Bridget Jones is not a millennial: The war over "millennials in the workplace" stories hits peak absurdity

There's nothing wrong with a generational assessment, but can we declare a moratorium on these stories now?

Published March 25, 2016 4:05PM (EDT)

Renée Zellweger as Bridget Jones   (Miramax)
Renée Zellweger as Bridget Jones (Miramax)

The only topic more controversial this week than the virtues of “Batman v Superman” is the continuing debate over Millennials and think pieces. The backlash against trend stories about people born between 1980 and 2000 goes back at least a few years: A lot of young people are tired of hearing all 80 million of them lumped into the same category and describes as entitled, narcissistic lemmings.

And the backlash means that a New York Times trend story that some people hate has spawned a New Yorker piece that tries to set the record straight, but gets kind of lost.

Unless there’s something that I don’t understand, the New Yorker piece seems to be arguing that young people get unfairly stereotyped, that the Times piece is an especially bad case of it, and that Bridget Jones is a Millennial icon. Some of that is probably true, but why bring in Bridget Jones, besides the fact that the third movie about the charmingly neurotic English singleton has a new trailer?

This round of the war started with an offending story about the workplace of the media site Mic, and how its culture is specifically Millennial. As the piece’s author, Ben Widdicombe, writes:

“There’s 80 million millennials; we focus on the 40 that went to college,” said Chris Altchek, Mic’s 28-year-old chief executive.

But he is still working out how to manage many of the traits associated with his fellow millennials: a sense of entitlement, a tendency to overshare on social media, and frankness verging on insubordination.

Mic’s staff of 106 looks a lot like its target demographic: trim 20-somethings, with beards on the men and cute outfits on the women, who end every sentence with an exclamation point and use the word “literally” a lot.

Their crowded newsroom on Hudson Street has an aggressively playful vibe, like a middle-school fraternity house. Some ride hoverboards into the kitchen for the free snacks. Others wield Nerf dart guns or use a megaphone for ad hoc announcements. Dino, a white Maltese terrier owned by the lead designer, snuffles between desks.

In defense of the Times story, the stereotypes don’t originate there. (And some ways, the scene sounds kind of charming and fun.) But Daniel Wenger, a Millennial writing in The New Yorker, argues that the Mic story overlooks the realities of Millennial life – graduating into The Great Recession, living with parents, marrying later. As Wenger writes:

In Widdicombe’s Times piece, he says nothing of these Millennial realities, nor of those native to start-ups: grinding hours, relatively low salaries and potentially valueless equity packages, the gutting of human-resource departments, loose vacation-time policies that discourage employees from being the suckers who actually take any.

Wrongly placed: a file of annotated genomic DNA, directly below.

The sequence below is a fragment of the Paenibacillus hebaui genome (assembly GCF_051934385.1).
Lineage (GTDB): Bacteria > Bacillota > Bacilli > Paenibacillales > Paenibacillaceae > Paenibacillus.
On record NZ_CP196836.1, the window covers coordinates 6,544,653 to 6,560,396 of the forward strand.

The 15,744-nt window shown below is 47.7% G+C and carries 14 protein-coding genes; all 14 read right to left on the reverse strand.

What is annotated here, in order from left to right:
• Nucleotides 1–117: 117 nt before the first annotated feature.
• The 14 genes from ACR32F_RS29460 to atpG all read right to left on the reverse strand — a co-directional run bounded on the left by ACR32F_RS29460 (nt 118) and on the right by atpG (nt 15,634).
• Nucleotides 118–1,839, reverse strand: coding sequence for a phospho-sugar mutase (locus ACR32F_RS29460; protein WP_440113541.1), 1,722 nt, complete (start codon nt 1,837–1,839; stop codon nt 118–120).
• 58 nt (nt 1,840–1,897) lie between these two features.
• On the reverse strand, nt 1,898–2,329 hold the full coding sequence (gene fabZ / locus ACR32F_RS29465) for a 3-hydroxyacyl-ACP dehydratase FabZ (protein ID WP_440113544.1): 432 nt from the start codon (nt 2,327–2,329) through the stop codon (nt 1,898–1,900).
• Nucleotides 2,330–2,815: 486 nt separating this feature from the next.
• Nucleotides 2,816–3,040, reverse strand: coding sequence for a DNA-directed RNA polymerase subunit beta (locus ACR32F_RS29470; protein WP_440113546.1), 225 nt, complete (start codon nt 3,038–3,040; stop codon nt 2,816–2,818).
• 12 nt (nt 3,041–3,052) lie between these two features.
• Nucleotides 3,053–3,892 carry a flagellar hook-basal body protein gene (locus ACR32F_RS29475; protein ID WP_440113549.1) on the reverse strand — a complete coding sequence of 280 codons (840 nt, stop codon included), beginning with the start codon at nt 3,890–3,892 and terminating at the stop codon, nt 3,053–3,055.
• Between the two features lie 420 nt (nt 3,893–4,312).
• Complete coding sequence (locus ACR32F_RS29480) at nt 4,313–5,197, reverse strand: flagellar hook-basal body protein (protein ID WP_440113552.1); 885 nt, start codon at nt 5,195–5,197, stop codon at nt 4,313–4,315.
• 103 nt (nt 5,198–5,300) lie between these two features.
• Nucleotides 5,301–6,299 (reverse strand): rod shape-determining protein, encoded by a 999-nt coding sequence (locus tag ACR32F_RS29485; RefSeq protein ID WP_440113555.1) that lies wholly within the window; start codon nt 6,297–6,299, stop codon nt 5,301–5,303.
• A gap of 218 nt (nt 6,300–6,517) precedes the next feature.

Now, this is fair. This generation has had it hard in a lot of ways — their enormously unfair student loan burden, for one, is specific to them. And many of the Millennial trend stories don’t write about the economic issues (including the student loan crisis) enough. (Generation X stories, when they occur these days, often have the same problem.)

But somehow, while the seeds of a real critique are sprouting, Bridget Jones shows up. Now, she may be the symbol of something. She may be a quintessential Gen Xer, for instance. (Though whether it’s the Jones of the Independent column or the novels or the movies complicates things.) She may capture the zeitgeist somehow. Here’s Wenger again:

Bridget’s rudeness is witty, not dour. It isn’t the byproduct of ambition or of an office-culture experiment; it has to do with handling heavy thoughts with a light touch, and being realistic about the difficulties of self-improvement. The key lies in her very particular prose style, characterized by a tendency to drop personal pronouns, in the general manner of a cyborg...

This is the “Bridget Jones” alchemy: two parts overexposure and insubordination, and several parts self-obliterating irony.

This is sharp writing. So I’m ready to hear about how Jones does or doesn’t embody a generation’s hope and pain despite being born into the previous generation, how she’s really a kind of British Lena Dunham, to mention the most frequently cited figure when writing about Millennial culture. But instead we get a great Doris Lessing quote, some strong descriptive writing, and a lot of lost strands. (The article does end well.)

Writing generation-spanning stories is hard, and I don’t mean to assault either of these journalists, both of who make some sharp observations.

The bigger problem with both pieces is that as readers and writers disagree, more and more Millennial think pieces – like mine – are spawned. It’s a bit like coverage of Donald Trump: There's no clear way to address the fact that the topic is overexposed without adding to it.

Almost two years ago, Alexandra Petri wrote a funny Washington Post piece in which she hoped and prayed that we’d reached the peak of millennial trend stories. But it seems like we’re just getting started.

Oh – and by the way. Bridget Jones is not a Millennial.

By Scott Timberg

Scott Timberg is a former staff writer for Salon, focusing on culture. A longtime arts reporter in Los Angeles who has contributed to the New York Times, he runs the blog Culture Crash. He's the author of the book, "Culture Crash: The Killing of the Creative Class."

MORE FROM Scott Timberg

Related Topics ------------------------------------------

Books Bridget Jones Generation X Media Criticism Millennials Movies U.s. Economy